Constantine P. Cavafy

Poet (1863 – 1933)

Constantine Cavafy was a poet and writer, widely regarded as one of the greatest of his time. Born in Alexandria to a Greek family of Constantinopolitan descent, Cavafy influenced modern Greek literature enormously, and is hailed to this day as a literary genius. With a collection spanning 154 poems, essays and proses, he remains the most translated modern Greek writer, with his works translated in over 15 languages.

As a youth, Cavafy lived in Constantinople and England before settling in Alexandria, where he remained for the rest of his life. He worked in the public sector, lived an unusually closed life with small social interactions and refused to publish his works openly on magazines or book forms, instead distributing them privately among friends and relatives. Nevertheless, this did not hinder him from becoming the greatest spiritual figure of Alexandria of his time. Throughout his lifetime, he garnered significant attention as a pioneer poet and was visited in his home in Alexandria by several fans, most notably Nikos Kazantzakis, who called him “one of the last flowers of a civilization”.

Traditionally, Cavafy’s works are divided into 3 groups according to the maturity of his age at which they were written. They are also classified into philosophic, erotic and historic. Hellenism and Hellenic history is a recurring theme in all of his poems. He expresses a Hellenism that is oecomenical in space and unscathed in time. Some of his most notable ones include Waiting for the Barbarians, Ithaca, The God Abandons Anthony, In Alexandria 31 B.C., Epitaph of Antiochos King of Comagene, Come O King of the Lacedaemonians, In the Boring Village, Thermopylae, Caesarion etc.

His work covers a vast array of philosophical and historical context closely associated with ancient Greek philosophy and history, blending facts with fiction in an effort to create a philosophical allegory of the present. What distinguished Cavafy from other laureates was his ability to articulate deep and most often philosophical meaning into his work without focusing primarily on the structure of the poem, such as in his acclaimed work The Windows.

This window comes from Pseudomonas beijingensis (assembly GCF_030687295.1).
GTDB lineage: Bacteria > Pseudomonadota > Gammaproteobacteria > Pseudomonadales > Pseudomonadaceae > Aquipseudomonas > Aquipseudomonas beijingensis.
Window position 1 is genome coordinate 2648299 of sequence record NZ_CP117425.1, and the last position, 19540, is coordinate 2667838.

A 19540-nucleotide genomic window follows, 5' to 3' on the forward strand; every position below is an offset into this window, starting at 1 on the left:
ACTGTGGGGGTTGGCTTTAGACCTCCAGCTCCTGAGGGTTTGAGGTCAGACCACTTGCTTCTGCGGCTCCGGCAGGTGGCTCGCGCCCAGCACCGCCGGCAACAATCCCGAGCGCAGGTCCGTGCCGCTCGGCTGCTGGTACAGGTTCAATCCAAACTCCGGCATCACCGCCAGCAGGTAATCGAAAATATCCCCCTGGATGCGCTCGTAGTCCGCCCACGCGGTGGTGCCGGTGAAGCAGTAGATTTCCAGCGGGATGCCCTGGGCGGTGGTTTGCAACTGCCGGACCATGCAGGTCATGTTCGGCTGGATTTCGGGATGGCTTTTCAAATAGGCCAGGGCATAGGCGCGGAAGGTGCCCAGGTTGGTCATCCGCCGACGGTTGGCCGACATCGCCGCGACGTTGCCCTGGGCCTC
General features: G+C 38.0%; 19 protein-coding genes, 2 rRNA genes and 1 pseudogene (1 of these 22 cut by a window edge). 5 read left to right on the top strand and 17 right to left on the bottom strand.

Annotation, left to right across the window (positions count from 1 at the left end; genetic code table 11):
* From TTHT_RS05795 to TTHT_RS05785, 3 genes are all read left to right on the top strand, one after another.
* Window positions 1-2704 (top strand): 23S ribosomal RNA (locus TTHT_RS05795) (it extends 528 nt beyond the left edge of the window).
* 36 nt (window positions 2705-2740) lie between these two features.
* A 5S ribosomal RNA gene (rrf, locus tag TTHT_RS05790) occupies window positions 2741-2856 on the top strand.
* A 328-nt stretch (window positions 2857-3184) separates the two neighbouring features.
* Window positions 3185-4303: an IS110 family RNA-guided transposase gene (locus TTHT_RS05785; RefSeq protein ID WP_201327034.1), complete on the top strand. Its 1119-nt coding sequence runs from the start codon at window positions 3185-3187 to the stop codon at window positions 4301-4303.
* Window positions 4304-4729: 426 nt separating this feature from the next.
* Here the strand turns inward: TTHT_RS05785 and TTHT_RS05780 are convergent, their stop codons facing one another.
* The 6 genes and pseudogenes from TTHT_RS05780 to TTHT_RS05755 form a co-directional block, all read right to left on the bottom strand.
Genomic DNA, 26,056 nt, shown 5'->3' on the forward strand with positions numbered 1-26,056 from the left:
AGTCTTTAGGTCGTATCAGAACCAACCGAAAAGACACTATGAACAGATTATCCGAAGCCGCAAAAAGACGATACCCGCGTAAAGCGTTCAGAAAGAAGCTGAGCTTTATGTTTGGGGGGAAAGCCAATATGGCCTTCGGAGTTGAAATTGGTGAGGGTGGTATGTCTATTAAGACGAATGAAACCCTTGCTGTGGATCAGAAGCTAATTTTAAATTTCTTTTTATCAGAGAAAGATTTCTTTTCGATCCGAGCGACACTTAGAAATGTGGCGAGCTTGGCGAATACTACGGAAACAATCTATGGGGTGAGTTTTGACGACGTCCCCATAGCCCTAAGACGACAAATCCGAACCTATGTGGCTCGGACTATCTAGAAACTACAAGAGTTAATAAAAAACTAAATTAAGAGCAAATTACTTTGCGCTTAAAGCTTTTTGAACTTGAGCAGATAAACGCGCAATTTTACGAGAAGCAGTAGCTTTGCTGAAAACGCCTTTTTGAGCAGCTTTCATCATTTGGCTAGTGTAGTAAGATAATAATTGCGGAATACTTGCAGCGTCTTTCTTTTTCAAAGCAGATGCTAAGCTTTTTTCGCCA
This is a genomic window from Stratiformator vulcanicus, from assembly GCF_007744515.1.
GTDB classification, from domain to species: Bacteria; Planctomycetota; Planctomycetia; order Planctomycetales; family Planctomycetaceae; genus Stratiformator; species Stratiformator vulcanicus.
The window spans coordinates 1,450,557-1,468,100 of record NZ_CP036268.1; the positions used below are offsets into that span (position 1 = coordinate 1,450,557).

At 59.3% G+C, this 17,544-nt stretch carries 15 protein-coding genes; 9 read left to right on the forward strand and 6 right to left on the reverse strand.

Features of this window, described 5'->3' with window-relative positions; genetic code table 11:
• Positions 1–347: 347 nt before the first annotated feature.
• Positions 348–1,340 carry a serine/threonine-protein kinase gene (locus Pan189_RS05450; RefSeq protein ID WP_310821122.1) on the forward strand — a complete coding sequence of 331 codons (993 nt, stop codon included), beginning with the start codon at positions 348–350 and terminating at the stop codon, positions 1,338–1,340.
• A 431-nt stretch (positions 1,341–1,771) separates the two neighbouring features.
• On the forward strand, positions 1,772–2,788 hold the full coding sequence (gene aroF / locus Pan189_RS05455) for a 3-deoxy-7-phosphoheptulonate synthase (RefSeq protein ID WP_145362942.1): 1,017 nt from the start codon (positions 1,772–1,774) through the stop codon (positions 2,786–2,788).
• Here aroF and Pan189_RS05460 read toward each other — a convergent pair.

Cavafy gave prominence to the Greek language as a whole by writing in an idiosyncratic style which aimed not at impressing the reader with his choice of verbs and adjectives but by challenging the reader to think and find the true meaning of the words. Therefore, his poetry focused on being didactic and exploring the Greek thought rather than impressing or evoking an emotional response. He was nominated a couple of times for the Nobel Prize of Literature and was a recipient of the Order of the Phoenix in 1926 by general Pangalos, the only form of recognition he ever received from his homeland. He died on the day of his birthday in 1933, aged 70.

Today, he is regarded unanimously as a master poet, a sage of the Greek letters with his work taught in universities all around the world, bringing the Greek language to the foreground once again.


  1. C.P. Cavafy – The Official Website of the Cavafy Archive.
  2. ”Kavafis, Konstantinos.” Helios New Encyclopaedic Dictionary. Passas, I. Athens: 1946. Print.
  3. ”Konstantinos Kavafis.” San Simera, (n.d.). Web. 7 Oct. 2015.
Constantine P. Cavafy

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